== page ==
What is Sports Day in Japan?

by Krystina Quintana

What is Sports Day in Japan?

A child running with a baton on Sports Day in Japan

The 1964 Summer Olympics left a lasting effect on Japan, helping inspire the creation of Sports Day Japan only two years later. This holiday encourages Japanese residents to stay active and healthy (mind and body) via various sports activities. Once known as Health-Sports Day, this national holiday is perpetuated by schools and businesses via an annual field day. 

Sports Day Japan is a popular public holiday celebrated for nearly 50 years to provide an environment that pushes everyone from student to adult to pursue a healthy lifestyle.

When is Sports Day?

Sports Day Japan is celebrated each year on the second Monday of October. This year, it happens to fall on October 10, 2022. This national sports festival occurs only a few weeks after Respect for the Aged Day, held on the third Monday of September.

During Sports Day, a large festival occurs where Japanese people are split into various groups by neighborhood, area, or school. Then, they are led through a large parade with a performance by the local marching band. Next, the national anthem is performed, and the Japanese flag is raised before the sports portion of the event occurs.  

What is the History of Sports Day?

The initial Sports Day Japan was held on October 10, 1966. This event occurred two years after the Tokyo Olympic Games, specifically scheduled in October, so they did not coincide with Japan's rainy season. 

Three children with pom poms on Sports Day in Japan

In 2000, the holiday was shifted to the second Monday in October per the Happy Monday System, a new ruling which helps create 3-day weekends for people in Japan. Then, in 2020, the holiday’s name was changed from Health and Sports day to Sports Day. As the Olympic games were set to occur in Tokyo this year, the date of Sports Day Japan shifted again to July 24 to coincide with the Olympics. 

Undōkai: Celebrating Sports Day in Schools

During the Japanese school year, in March, elementary school students celebrate Undōkai. This sporting event teaches children to work together in teams. Typically, during this holiday, students will be split into two teams. There is usually a red team and a white team. This school sports day is less about competition and more about how students can band together with their teammates. There aren’t even any trophies or awards handed out during these activities!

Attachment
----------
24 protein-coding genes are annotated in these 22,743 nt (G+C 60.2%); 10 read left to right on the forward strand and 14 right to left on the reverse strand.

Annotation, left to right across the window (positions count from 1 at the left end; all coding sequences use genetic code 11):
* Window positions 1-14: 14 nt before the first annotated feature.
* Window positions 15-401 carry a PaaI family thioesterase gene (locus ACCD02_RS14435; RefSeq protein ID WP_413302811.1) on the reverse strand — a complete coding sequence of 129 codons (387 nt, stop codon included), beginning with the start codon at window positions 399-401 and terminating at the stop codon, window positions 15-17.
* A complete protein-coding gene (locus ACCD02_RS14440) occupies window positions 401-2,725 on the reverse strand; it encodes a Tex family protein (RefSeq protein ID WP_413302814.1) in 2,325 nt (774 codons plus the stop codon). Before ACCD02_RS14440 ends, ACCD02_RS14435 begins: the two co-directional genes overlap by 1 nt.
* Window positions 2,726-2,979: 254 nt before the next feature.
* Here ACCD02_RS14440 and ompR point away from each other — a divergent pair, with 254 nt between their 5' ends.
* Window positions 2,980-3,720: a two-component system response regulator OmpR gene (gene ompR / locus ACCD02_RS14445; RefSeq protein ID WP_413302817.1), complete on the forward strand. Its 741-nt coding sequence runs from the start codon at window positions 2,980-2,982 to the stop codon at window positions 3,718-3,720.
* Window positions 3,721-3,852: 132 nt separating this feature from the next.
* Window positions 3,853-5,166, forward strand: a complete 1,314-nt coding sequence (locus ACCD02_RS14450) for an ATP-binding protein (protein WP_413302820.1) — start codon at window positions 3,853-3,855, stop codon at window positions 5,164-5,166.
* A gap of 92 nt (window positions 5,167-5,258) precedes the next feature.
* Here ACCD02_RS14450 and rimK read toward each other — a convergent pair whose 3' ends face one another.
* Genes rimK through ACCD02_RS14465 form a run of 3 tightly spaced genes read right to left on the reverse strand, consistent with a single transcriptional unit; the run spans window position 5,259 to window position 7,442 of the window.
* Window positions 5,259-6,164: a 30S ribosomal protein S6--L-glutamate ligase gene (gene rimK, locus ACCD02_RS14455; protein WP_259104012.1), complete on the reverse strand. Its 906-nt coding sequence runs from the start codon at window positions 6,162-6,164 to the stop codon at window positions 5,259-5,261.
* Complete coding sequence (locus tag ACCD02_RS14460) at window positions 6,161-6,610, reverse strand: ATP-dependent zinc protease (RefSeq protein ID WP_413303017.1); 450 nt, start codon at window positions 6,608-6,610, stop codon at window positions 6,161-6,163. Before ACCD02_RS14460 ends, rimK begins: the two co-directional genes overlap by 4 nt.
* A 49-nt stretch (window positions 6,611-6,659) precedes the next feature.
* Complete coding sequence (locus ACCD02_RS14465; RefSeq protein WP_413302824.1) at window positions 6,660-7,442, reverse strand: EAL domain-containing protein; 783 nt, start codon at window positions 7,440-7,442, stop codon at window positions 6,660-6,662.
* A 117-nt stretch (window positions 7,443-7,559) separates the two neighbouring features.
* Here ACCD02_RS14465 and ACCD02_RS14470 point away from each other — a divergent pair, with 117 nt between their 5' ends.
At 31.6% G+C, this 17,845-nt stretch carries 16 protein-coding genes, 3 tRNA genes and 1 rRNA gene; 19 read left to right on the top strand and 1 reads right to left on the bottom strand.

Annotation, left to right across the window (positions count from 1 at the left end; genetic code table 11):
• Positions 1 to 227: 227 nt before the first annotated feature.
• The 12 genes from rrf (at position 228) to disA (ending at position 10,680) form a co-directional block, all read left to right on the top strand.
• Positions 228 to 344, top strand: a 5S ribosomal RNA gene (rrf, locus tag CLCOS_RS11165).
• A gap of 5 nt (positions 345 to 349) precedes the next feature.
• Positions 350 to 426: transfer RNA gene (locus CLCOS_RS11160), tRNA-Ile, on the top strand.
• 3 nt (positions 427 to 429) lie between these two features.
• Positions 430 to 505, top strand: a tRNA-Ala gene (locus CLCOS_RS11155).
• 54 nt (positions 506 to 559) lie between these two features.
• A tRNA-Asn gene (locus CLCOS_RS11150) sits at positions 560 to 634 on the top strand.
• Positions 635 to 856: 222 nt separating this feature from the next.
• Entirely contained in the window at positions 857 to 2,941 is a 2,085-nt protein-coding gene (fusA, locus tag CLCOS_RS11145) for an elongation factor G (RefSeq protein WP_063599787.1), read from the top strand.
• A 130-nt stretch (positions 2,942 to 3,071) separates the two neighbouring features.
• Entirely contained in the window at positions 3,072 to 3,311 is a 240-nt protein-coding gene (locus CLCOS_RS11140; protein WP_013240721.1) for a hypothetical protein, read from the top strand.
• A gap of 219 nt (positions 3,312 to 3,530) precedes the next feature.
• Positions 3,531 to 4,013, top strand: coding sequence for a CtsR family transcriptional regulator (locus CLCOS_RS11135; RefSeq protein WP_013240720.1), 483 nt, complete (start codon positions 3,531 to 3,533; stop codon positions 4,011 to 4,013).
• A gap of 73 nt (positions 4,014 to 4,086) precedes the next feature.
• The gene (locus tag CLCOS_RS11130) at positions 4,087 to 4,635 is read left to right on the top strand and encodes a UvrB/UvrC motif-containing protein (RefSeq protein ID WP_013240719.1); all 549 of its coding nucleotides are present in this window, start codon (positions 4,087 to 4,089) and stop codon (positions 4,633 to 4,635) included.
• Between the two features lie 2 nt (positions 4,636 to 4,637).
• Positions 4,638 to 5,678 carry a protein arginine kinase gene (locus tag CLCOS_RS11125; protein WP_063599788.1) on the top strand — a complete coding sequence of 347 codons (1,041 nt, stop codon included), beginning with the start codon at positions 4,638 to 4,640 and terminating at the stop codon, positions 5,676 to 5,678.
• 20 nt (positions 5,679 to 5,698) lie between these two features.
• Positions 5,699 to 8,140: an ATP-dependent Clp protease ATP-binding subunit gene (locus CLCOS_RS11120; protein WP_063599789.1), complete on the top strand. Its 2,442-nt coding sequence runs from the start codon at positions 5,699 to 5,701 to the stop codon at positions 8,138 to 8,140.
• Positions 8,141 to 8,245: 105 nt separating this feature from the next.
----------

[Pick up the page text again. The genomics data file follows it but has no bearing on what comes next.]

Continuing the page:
Undōkai Events

Quite a few events occur during Undōkai, including a relay race. Two relay races occur, one with the quickest students in third grade or below. The other race includes the fastest runners from fourth grade and up. Below, you'll find some other events that occur during Undōkai.


Kumitaiso is an event where students perform a group gymnastics routine. This event is only performed by sixth graders and occurs near the end of the day. It’s an event that’s somewhere between a coordinated dance and a gymnastics display. This is one event that everyone stops to watch. 


Also known as "big ball pass-on," this event is popular during Undōkai. During ootama-okuri, every student in the school gathers. Then, the white team stays on one side and the red on the other. Then, each team is tasked with passing an oversized ball along the line until it successfully reaches a stand. 

The activities will also vary by school, with some opting for activities like tug-o-war instead.

Enjoy Healthy Snacks on Sports Day

Of course, it wouldn't be Sports Day without healthy snacks for fueling up before each athletic event (or before the sports festival). Below are some popular healthy snacks a Japanese person might eat before Sports Day Japan. 


Takoyaki is a popular street food in the form of dough balls mixed with octopus or other seafood bits. These snack balls are served with different sauces on top. If you can't get your hands on fresh Takoyaki, you can also try snacks like Japan Frito-Lay Takoyaki Tei Corn Puffs (1 Piece) or Ajikaru Happy Turn: Takoyaki Sauce (10 Bags) for a similar taste.


Another popular, healthy snack is edamame, protein-rich soybeans that come in a pod. Typically, they're eaten with a sprinkling of salt, as they're quite tasty on their own. However, you can also eat them in a senbei, aka cracker, form. These Senbei Lab Edamame Senbei (1 Piece) snacks are baked with real bits of edamame. 

These are only a few of the snacks that are eaten for Sports Day Japan. Other snacks include yakisoba (fried noodle dish), bento boxes, and donburi (rice bowls with meat and fish toppings). 

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Author Bio

Krystina Quintana is a 29-year-old copywriter living outside of Chicago, IL. Her passion for Asian culture began at a young age as she learned to create Asian-inspired recipes like homemade sushi with her family. This interest in Asian culture continues today with time spent in the kitchen and copywriting pursuits. Krystina has worked with customers ranging from small businesses to food Youtubers with 70,000+ subscribers. With a passion for food and travel, she seeks to help businesses bring traffic to their page by writing blog posts that are engaging, informative, and fun to read.